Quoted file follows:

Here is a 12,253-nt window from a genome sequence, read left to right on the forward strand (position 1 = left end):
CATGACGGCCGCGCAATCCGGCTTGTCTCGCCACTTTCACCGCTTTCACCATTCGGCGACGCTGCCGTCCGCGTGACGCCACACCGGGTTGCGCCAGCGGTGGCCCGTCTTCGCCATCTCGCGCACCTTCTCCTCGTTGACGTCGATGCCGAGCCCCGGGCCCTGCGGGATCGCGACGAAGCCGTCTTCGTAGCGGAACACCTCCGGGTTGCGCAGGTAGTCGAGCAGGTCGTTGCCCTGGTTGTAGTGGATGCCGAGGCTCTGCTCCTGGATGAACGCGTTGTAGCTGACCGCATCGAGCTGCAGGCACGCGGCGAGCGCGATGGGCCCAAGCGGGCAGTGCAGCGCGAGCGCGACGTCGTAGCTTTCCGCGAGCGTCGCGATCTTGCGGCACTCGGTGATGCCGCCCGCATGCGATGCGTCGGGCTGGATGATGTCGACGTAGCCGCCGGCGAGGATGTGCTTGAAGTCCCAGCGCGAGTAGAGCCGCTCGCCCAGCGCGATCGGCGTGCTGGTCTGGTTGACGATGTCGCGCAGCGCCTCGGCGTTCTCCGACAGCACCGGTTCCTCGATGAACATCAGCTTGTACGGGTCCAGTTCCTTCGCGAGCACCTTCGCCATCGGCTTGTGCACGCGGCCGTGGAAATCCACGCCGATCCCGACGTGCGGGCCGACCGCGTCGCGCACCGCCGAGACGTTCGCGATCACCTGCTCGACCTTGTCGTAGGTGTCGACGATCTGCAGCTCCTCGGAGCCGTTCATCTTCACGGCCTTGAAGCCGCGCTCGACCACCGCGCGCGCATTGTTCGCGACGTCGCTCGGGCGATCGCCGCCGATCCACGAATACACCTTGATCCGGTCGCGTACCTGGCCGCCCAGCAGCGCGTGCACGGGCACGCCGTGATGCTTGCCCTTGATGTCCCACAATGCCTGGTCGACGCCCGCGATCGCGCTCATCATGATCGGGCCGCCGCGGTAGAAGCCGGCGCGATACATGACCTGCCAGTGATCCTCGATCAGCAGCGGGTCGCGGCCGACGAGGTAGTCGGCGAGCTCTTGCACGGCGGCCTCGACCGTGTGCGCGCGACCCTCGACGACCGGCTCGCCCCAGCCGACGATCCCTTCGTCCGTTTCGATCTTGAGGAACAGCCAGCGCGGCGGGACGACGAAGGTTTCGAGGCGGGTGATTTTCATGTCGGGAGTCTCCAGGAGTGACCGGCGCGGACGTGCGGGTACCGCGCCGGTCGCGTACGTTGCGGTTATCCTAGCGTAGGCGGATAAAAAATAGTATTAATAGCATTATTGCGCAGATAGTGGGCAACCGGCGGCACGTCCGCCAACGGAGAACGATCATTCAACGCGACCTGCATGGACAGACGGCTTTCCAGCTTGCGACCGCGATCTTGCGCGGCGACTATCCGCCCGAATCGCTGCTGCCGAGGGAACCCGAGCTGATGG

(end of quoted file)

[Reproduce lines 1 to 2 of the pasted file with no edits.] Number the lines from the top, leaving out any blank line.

Here is a 12,253-nt window from a genome sequence, read left to right on the forward strand (position 1 = left end):
CATGACGGCCGCGCAATCCGGCTTGTCTCGCCACTTTCACCGCTTTCACCATTCGGCGACGCTGCCGTCCGCGTGACGCCACACCGGGTTGCGCCAGCGGTGGCCCGTCTTCGCCATCTCGCGCACCTTCTCCTCGTTGACGTCGATGCCGAGCCCCGGGCCCTGCGGGATCGCGACGAAGCCGTCTTCGTAGCGGAACACCTCCGGGTTGCGCAGGTAGTCGAGCAGGTCGTTGCCCTGGTTGTAGTGGATGCCGAGGCTCTGCTCCTGGATGAACGCGTTGTAGCTGACCGCATCGAGCTGCAGGCACGCGGCGAGCGCGATGGGCCCAAGCGGGCAGTGCAGCGCGAGCGCGACGTCGTAGCTTTCCGCGAGCGTCGCGATCTTGCGGCACTCGGTGATGCCGCCCGCATGCGATGCGTCGGGCTGGATGATGTCGACGTAGCCGCCGGCGAGGATGTGCTTGAAGTCCCAGCGCGAGTAGAGCCGCTCGCCCAGCGCGATCGGCGTGCTGGTCTGGTTGACGATGTCGCGCAGCGCCTCGGCGTTCTCCGACAGCACCGGTTCCTCGATGAACATCAGCTTGTACGGGTCCAGTTCCTTCGCGAGCACCTTCGCCATCGGCTTGTGCACGCGGCCGTGGAAATCCACGCCGATCCCGACGTGCGGGCCGACCGCGTCGCGCACCGCCGAGACGTTCGCGATCACCTGCTCGACCTTGTCGTAGGTGTCGACGATCTGCAGCTCCTCGGAGCCGTTCATCTTCACGGCCTTGAAGCCGCGCTCGACCACCGCGCGCGCATTGTTCGCGACGTCGCTCGGGCGATCGCCGCCGATCCACGAATACACCTTGATCCGGTCGCGTACCTGGCCGCCCAGCAGCGCGTGCACGGGCACGCCGTGATGCTTGCCCTTGATGTCCCACAATGCCTGGTCGACGCCCGCGATCGCGCTCATCATGATCGGGCCGCCGCGGTAGAAGCCGGCGCGATACATGACCTGCCAGTGATCCTCGATCAGCAGCGGGTCGCGGCCGACGAGGTAGTCGGCGAGCTCTTGCACGGCGGCCTCGACCGTGTGCGCGCGACCCTCGACGACCGGCTCGCCCCAGCCGACGATCCCTTCGTCCGTTTCGATCTTGAGGAACAGCCAGCGCGGCGGGACGACGAAGGTTTCGAGGCGGGTGATTTTCATGTCGGGAGTCTCCAGGAGTGACCGGCGCGGACGTGCGGGTACCGCGCCGGTCGCGTACGTTGCGGTTATCCTAGCGTAGGCGGATAAAAAATAGTATTAATAGCATTATTGCGCAGATAGTGGGCAACCGGCGGCACGTCCGCCAACGGAGAACGATCATTCAACGCGACCTGCATGGACAGACGGCTTTCCAGCTTGCGACCGCGATCTTGCGCGGCGACTATCCGCCCGAATCGCTGCTGCCGAGGGAACCCGAGCTGATGG